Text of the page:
As clearly shown in FIGS. 2 and 3, pressure equalization ports 35 and 35' may be angled from inside skirt 31 to outside skirt 31 in the forward direction, they may be perpendicular to the longitudinal axis of projectile 14, or a combination of orientations may be used. Pressure equalization ports 35 should be dimensioned to have diameters within the range of from 0.010 to 0.250 inches or more so that they provide sufficient gas flow area yet do not contribute significantly to aerodynamic drag after projectile 14 has exited muzzle 13.
Clearance 28 should be small enough to restrict flow of breech gases sufficiently that energy is transmitted to the projectile rather than allowing the breech gases to simply blow by the sides of projectile 14. For example, a standard of the American Standards Association, ASA-B4.1 (1955) Class RC5 defines a standard sliding fit for a cylinder in a bore. This standard defines a close sliding fit which will provide proper operation in the present invention. The actual distance of clearance 28 will fall somewhere in the range between 0.002 inches and 0.050 inches, depending on projectile 14 diameter. Larger projectile diameters and consequently larger smooth bore diameters may tolerate a much larger clearance 28. Optimum clearance distances within the range may be easily arrived at through experimentation once a bore diameter has been selected.
The present invention is envisioned to be applicable to a wide variety of calibres, extending from small arms of the approximately .30 calibre dimension to what is traditionally termed field or naval artillery up to 18 inches in diameter. Of course, by making appropriate design changes to the propellant system to be utilized, particularly by the use of traveling charges, the present invention could be engineered to apply to smooth bore diameters in the range of ten to twenty feet for special purpose launching mechanisms with the capability to boost large payloads to reach earth orbit.
Insert 22 may be designed within fairly wide parameters, but in general would be expected to be from approximately 1.0 to 5.0 bore diameters between breech facing end 46 and muzzle facing end 47. Helical grooves 24 which provide the rifling to insert 22 may similarly encompass a wide range of pitches but in general would provide sufficient rotational energy to stablize the projectile over the length of insert 22. Much more severe pitch is possible in this insert than in a conventionally rifled barrel because the projectile is moving much more slowly at the beginning of motion while it is in insert 22 than it would be at the muzzle of a rifled barrel. The length of the barrel of gun 11 is independent of considerations related to the present invention, but would probably fall within the range of 30 to 150 bore diameters or calibres.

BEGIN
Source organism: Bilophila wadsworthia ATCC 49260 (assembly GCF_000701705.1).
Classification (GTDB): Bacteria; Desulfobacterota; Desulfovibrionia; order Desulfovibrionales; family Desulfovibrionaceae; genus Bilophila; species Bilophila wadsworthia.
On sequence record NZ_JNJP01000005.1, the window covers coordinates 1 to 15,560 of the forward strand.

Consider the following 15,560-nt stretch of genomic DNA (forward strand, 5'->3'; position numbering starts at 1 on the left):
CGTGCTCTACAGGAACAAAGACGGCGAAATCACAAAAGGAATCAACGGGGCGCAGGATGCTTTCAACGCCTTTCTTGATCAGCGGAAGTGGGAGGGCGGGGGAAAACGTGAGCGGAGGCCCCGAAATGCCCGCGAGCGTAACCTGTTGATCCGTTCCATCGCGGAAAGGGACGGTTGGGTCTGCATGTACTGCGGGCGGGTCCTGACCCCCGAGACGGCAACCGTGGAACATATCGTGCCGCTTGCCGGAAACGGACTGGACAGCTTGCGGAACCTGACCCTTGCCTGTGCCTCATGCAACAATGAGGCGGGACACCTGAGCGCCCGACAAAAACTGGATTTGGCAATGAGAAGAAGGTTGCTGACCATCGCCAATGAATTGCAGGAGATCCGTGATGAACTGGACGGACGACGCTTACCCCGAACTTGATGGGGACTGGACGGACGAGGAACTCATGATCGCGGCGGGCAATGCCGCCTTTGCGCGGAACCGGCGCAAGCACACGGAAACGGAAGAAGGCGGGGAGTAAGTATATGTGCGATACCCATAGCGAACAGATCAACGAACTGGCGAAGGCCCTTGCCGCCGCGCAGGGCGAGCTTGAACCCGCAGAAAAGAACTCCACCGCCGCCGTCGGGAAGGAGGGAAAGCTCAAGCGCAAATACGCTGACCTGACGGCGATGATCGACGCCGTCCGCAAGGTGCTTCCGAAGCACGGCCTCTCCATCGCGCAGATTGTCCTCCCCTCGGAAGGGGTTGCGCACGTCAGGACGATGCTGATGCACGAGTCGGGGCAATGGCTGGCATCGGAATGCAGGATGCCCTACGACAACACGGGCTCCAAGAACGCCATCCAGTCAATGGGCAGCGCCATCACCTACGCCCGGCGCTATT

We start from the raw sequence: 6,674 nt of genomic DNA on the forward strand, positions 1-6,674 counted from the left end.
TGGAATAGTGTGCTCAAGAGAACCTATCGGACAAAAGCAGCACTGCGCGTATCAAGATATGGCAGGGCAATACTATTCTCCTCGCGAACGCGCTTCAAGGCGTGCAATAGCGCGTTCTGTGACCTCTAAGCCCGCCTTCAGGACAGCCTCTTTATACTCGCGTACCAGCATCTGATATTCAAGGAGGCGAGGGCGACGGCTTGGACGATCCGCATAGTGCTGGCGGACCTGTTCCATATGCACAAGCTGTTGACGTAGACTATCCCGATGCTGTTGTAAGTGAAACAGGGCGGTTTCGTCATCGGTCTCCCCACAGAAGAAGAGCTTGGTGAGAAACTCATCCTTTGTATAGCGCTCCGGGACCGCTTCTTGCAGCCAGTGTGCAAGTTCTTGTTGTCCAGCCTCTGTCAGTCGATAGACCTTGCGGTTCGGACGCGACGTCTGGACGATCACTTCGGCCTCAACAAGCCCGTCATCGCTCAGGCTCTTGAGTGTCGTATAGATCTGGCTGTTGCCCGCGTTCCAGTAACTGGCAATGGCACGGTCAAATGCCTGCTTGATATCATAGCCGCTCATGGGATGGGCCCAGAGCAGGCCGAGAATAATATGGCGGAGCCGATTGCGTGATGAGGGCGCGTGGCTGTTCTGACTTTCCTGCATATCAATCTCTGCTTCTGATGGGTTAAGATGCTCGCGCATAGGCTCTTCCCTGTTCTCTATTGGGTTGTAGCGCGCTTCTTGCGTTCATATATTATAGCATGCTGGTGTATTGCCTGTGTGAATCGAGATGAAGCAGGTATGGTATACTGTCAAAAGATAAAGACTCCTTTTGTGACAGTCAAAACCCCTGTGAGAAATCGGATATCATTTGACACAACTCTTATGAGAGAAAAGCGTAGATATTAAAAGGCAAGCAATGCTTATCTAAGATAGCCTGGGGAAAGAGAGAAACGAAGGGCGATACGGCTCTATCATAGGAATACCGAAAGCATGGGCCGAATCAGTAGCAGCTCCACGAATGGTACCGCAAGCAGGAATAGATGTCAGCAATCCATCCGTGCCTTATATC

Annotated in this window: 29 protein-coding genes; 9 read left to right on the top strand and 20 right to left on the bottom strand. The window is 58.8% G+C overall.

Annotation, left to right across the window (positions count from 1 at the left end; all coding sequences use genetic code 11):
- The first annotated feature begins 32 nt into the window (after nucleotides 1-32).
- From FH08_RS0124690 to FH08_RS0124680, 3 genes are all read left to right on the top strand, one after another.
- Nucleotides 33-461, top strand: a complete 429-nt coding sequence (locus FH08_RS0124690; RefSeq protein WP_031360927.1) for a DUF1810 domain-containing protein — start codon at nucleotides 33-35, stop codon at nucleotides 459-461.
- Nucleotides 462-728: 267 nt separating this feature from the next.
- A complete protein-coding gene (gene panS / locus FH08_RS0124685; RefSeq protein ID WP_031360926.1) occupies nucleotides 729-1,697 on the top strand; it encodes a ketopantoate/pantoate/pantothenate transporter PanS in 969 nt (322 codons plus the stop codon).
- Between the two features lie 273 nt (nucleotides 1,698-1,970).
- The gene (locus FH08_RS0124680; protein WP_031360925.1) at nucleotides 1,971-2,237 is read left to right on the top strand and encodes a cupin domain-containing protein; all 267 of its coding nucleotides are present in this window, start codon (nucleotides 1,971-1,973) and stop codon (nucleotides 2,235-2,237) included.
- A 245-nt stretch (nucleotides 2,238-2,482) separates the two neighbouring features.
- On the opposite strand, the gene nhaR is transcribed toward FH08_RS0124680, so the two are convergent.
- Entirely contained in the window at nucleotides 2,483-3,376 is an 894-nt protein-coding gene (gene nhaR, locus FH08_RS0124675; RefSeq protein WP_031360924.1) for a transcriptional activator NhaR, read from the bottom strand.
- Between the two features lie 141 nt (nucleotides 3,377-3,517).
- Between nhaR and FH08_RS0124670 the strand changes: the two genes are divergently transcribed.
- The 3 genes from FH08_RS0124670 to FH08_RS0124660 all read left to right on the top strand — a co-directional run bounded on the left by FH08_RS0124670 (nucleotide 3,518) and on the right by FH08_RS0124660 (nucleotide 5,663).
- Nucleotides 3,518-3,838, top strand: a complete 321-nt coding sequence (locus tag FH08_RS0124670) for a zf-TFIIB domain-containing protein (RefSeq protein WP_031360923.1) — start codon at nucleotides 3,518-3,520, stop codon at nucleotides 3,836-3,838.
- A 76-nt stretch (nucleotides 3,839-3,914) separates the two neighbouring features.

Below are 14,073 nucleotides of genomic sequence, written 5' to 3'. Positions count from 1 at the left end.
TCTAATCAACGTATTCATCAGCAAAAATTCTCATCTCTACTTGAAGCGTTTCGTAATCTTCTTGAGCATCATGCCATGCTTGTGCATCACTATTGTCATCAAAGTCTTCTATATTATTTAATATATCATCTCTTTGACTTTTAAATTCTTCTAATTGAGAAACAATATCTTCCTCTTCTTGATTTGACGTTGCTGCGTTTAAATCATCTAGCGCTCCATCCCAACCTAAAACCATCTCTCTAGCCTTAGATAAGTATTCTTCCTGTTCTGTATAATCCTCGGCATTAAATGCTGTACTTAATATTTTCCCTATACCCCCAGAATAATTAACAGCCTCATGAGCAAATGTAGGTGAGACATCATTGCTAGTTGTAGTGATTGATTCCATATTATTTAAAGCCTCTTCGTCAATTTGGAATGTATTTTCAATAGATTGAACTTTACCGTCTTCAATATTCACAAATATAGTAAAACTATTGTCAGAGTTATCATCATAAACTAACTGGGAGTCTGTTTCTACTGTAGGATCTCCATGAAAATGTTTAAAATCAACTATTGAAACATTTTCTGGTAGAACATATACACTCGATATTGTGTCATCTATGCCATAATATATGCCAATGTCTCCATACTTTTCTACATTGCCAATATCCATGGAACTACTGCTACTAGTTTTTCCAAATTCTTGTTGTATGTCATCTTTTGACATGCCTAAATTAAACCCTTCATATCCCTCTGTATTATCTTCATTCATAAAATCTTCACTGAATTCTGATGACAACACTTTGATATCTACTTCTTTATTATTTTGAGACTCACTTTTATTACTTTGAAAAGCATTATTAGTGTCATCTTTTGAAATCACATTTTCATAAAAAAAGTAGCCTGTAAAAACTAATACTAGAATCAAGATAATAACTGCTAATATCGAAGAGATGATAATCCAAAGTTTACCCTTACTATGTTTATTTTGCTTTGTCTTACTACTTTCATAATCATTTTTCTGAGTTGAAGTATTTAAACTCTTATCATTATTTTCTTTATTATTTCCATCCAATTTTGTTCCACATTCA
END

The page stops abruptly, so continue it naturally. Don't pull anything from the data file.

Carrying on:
As is well known in the artillery art, the longer the barrel, the more difficult it is to control barrel droop resulting from increased barrel mass, and thus accuracy of the artillery piece is compromised. However, the longer the barrel, the longer the length of time the projectile is in the barrel, all other factors being equal and consequently the longer the length of time gas pressure may act on the base of the projectile to accelerate it to its ultimate muzzle velocity. Thus, traditional considerations must be taken into account in design of barrel length for the present invention the same as in any other conventional field artillery piece. As stated previously, the present invention lends itself to a wide variety of ordnance devices ranging from small arms and shoulder fired weapons to field artillery and artillery such as may be used on aircraft or ships.
Referring now to FIG. 4 the complete projectile round is illustrated partially broken away for clarity of illustration. Of particular interest in FIG. 4 is frangible film closure 36 which covers pressure equalization ports 35 during all phases of ammunition handling and shipment prior to actual use. Projectile 14 is shown inserted in the neck of cartridge case 41. The cartridge case and the shell skirt contain a predetermined amount of propellant 45 for pressurizing the base of projectile 14 when it is fired. Frangible film closure 36 thus serves to hermetically seal the gas propellant in the cartridge and shell shirt. Frangible film closure 36 may be an adhesively attached sheet which is easily fractured and penetrated by the force of hot gases emanating from propellant 45 when the projectile round is fired, but which is impervious to moisture and which resists abrasion and wear common in handling and storage of the projectile round prior to use. Frangible film closure 36 could be made from a composite metallic and polymer material or a thin metallic foil or other suitable material which is not affected by moisture. If pressure equalizing ports 35 are of sufficiently small diameter, frangible film closure could be a spray coating.
Cartridge case 41 is formed to match the bottleneck contour of the transition between chamber 9 and receiving bore 21 at shoulder 42. Cartridge case 41 may have a rim 43 or a band or other cartridge case design, depending upon the strength required and the type of gun barrel in which it is used. Means for igniting propellant 45 in response to a firing command is provided by primer 44 which may optionally be an electrically initiated primer or a percussion initiated primer, again depending upon the calibre and design of the gun barrel in which it is fired.
A further projectile and shell configuration for use in the present invention is illustrated in FIG. 5. This embodiment is better suited to smaller calibre gun systems where rapid fire and automatic loading are desirable, such as in airborne applications. In this embodiment, short rifled insert 22 occupies the full length of the chamber, and no bottlenecking of the chamber is necessary. Insert 22 is secured to the breech end 12 by means of threaded connection 82, although insert 22 could be pressed in place as previously described. This embodiment is a caseless round which does not require ejection of any residual hardware after firing.